Tough Mudder for Stillbirth – raising vital funds for the 3000 families impacted every year

Later this month will mark the most unwanted five-year anniversary I have ever experienced.  An anniversary I will not be celebrating.  Rather, I’ll be wishing things were different.  Much different.  You see, it will be five years since my daughter Georgie was stillborn.

Through the haze of my grief and tears, little did I know that the day I met Georgie – my second child and younger sibling to big sister Ava – five other Australian families were in the same God-awful predicament.  Because everyday in this country six babies are stillborn.

Every year approximately 3,000 babies are either stillborn or die shortly after birth.

Despite seemingly endless advances in all fields of medicine over the years, the stillbirth rate has not changed in this country in many, many years.  Life expectancy has increased.  Cancer survival rates have improved.  Much disease has been defeated or eradicated completely.  But stillbirth remains steadfastly resilient.  An immovable object.

For my wife Rebecca and I the loss of Georgie was and is a tragedy we still struggle to deal with, but that struggle would be so much harder without the help of SANDS – Miscarriage, Stillbirth and Neonatal Death Support.

SANDS is a national not-for-profit organisation that provides support, information and education to bereaved parents, their families and Healthcare Professionals.  They do this by training bereaved parents to act as Volunteer Parent Supporters who then support other bereaved parents.  So more than anyone else, SANDS understands.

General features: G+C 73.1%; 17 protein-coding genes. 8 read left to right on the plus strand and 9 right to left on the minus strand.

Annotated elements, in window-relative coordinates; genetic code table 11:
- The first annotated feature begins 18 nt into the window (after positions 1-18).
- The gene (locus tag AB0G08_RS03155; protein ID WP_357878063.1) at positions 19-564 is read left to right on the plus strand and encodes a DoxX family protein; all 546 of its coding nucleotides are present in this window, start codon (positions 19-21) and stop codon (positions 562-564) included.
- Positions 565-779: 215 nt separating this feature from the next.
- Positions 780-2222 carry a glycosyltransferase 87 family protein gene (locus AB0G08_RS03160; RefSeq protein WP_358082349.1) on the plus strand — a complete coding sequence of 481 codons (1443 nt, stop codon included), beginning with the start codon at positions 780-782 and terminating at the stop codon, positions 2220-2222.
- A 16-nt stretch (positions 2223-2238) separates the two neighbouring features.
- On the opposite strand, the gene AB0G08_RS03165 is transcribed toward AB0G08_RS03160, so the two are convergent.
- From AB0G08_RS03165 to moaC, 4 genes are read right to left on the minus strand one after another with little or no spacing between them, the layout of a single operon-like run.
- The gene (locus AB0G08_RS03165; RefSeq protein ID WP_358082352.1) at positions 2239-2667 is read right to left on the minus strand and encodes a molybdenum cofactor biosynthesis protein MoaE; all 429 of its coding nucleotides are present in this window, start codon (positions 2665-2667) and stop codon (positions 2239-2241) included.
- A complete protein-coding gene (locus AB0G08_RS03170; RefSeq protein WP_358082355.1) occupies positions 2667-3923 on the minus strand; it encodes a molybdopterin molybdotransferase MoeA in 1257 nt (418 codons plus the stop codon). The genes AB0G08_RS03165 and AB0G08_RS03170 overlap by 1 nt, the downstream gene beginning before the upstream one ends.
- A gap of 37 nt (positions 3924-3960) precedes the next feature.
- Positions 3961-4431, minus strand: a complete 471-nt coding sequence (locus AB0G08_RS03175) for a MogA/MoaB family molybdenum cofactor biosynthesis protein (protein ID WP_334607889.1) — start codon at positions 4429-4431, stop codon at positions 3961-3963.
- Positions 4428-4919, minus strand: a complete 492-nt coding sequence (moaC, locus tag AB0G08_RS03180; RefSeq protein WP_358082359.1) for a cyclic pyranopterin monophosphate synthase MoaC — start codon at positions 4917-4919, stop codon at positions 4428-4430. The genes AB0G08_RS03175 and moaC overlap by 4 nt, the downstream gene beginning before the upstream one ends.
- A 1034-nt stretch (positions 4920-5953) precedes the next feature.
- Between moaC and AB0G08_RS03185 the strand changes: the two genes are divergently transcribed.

But they can’t offer this service without funding.

My obstetric practice, Greenslopes Obstetrics & Gynaecology, at Greenslopes Private Hospital in Brisbane, has put together a team of eight (clearly unbalanced individuals) to compete in this coming weekend’s “Tough Mudder” in South East Queensland.

Our team, called “Greenslopes Obstetrics & Gynaecology – At Your Cervix”, will traverse over 18 kilometres of unforgiving terrain, and navigate unique obstacles that event organisers call “exhilarating” but most sane people would call “terrifying”. 

Things like massive mud pits.  Freezing cold water dunking.  Live electric wires.  Yes, you read that last bit correctly.

We will willingly engage in this madness in the hope that our blood, sweat and tears (of which there are likely to be many!) will encourage others to donate to SANDS.

Our team is:

– Dr Brad Robinson

– Dr Brad Armstrong

– Melissa Harris

– Dr George Kennedy

– Dr Jason Howard

– Dr Gregg Masterson

– Mr Andrew Hale

– Dr Shane George

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